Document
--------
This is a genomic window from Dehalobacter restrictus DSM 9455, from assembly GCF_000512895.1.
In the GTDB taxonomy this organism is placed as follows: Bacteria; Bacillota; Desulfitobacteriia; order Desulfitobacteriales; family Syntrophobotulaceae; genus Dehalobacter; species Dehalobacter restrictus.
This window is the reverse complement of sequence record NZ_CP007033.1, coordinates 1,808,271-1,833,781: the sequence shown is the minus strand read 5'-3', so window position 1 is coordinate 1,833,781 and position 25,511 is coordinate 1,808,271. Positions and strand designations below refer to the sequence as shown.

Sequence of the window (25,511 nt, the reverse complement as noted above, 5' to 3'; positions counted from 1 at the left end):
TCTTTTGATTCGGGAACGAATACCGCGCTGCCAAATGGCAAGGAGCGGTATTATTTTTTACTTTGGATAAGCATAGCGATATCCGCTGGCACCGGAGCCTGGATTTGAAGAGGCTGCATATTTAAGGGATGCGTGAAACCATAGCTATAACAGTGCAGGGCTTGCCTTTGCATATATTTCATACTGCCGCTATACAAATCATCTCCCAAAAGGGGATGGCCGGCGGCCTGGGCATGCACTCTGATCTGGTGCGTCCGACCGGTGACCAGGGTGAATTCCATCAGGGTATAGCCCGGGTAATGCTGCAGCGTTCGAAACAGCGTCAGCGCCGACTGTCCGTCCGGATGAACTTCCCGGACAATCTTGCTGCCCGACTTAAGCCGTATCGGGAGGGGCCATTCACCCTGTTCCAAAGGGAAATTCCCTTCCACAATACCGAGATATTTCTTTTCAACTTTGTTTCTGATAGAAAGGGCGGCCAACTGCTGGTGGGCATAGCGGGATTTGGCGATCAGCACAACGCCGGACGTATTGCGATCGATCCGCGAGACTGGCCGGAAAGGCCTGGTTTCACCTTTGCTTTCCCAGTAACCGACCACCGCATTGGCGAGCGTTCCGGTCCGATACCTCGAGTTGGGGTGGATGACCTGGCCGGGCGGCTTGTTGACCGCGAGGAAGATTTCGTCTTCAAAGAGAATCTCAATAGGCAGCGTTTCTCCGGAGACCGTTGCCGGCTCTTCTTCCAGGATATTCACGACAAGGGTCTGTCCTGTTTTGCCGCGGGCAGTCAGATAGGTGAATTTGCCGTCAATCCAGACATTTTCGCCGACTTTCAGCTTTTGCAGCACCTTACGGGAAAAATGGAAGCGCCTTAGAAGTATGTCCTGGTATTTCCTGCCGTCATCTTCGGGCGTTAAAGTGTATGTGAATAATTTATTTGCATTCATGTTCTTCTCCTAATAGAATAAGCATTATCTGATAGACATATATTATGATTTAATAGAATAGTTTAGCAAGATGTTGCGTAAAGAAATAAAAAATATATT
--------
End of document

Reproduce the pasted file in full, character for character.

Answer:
This is a genomic window from Dehalobacter restrictus DSM 9455, from assembly GCF_000512895.1.
In the GTDB taxonomy this organism is placed as follows: Bacteria; Bacillota; Desulfitobacteriia; order Desulfitobacteriales; family Syntrophobotulaceae; genus Dehalobacter; species Dehalobacter restrictus.
This window is the reverse complement of sequence record NZ_CP007033.1, coordinates 1,808,271-1,833,781: the sequence shown is the minus strand read 5'-3', so window position 1 is coordinate 1,833,781 and position 25,511 is coordinate 1,808,271. Positions and strand designations below refer to the sequence as shown.

Sequence of the window (25,511 nt, the reverse complement as noted above, 5' to 3'; positions counted from 1 at the left end):
TCTTTTGATTCGGGAACGAATACCGCGCTGCCAAATGGCAAGGAGCGGTATTATTTTTTACTTTGGATAAGCATAGCGATATCCGCTGGCACCGGAGCCTGGATTTGAAGAGGCTGCATATTTAAGGGATGCGTGAAACCATAGCTATAACAGTGCAGGGCTTGCCTTTGCATATATTTCATACTGCCGCTATACAAATCATCTCCCAAAAGGGGATGGCCGGCGGCCTGGGCATGCACTCTGATCTGGTGCGTCCGACCGGTGACCAGGGTGAATTCCATCAGGGTATAGCCCGGGTAATGCTGCAGCGTTCGAAACAGCGTCAGCGCCGACTGTCCGTCCGGATGAACTTCCCGGACAATCTTGCTGCCCGACTTAAGCCGTATCGGGAGGGGCCATTCACCCTGTTCCAAAGGGAAATTCCCTTCCACAATACCGAGATATTTCTTTTCAACTTTGTTTCTGATAGAAAGGGCGGCCAACTGCTGGTGGGCATAGCGGGATTTGGCGATCAGCACAACGCCGGACGTATTGCGATCGATCCGCGAGACTGGCCGGAAAGGCCTGGTTTCACCTTTGCTTTCCCAGTAACCGACCACCGCATTGGCGAGCGTTCCGGTCCGATACCTCGAGTTGGGGTGGATGACCTGGCCGGGCGGCTTGTTGACCGCGAGGAAGATTTCGTCTTCAAAGAGAATCTCAATAGGCAGCGTTTCTCCGGAGACCGTTGCCGGCTCTTCTTCCAGGATATTCACGACAAGGGTCTGTCCTGTTTTGCCGCGGGCAGTCAGATAGGTGAATTTGCCGTCAATCCAGACATTTTCGCCGACTTTCAGCTTTTGCAGCACCTTACGGGAAAAATGGAAGCGCCTTAGAAGTATGTCCTGGTATTTCCTGCCGTCATCTTCGGGCGTTAAAGTGTATGTGAATAATTTATTTGCATTCATGTTCTTCTCCTAATAGAATAAGCATTATCTGATAGACATATATTATGATTTAATAGAATAGTTTAGCAAGATGTTGCGTAAAGAAATAAAAAATATATT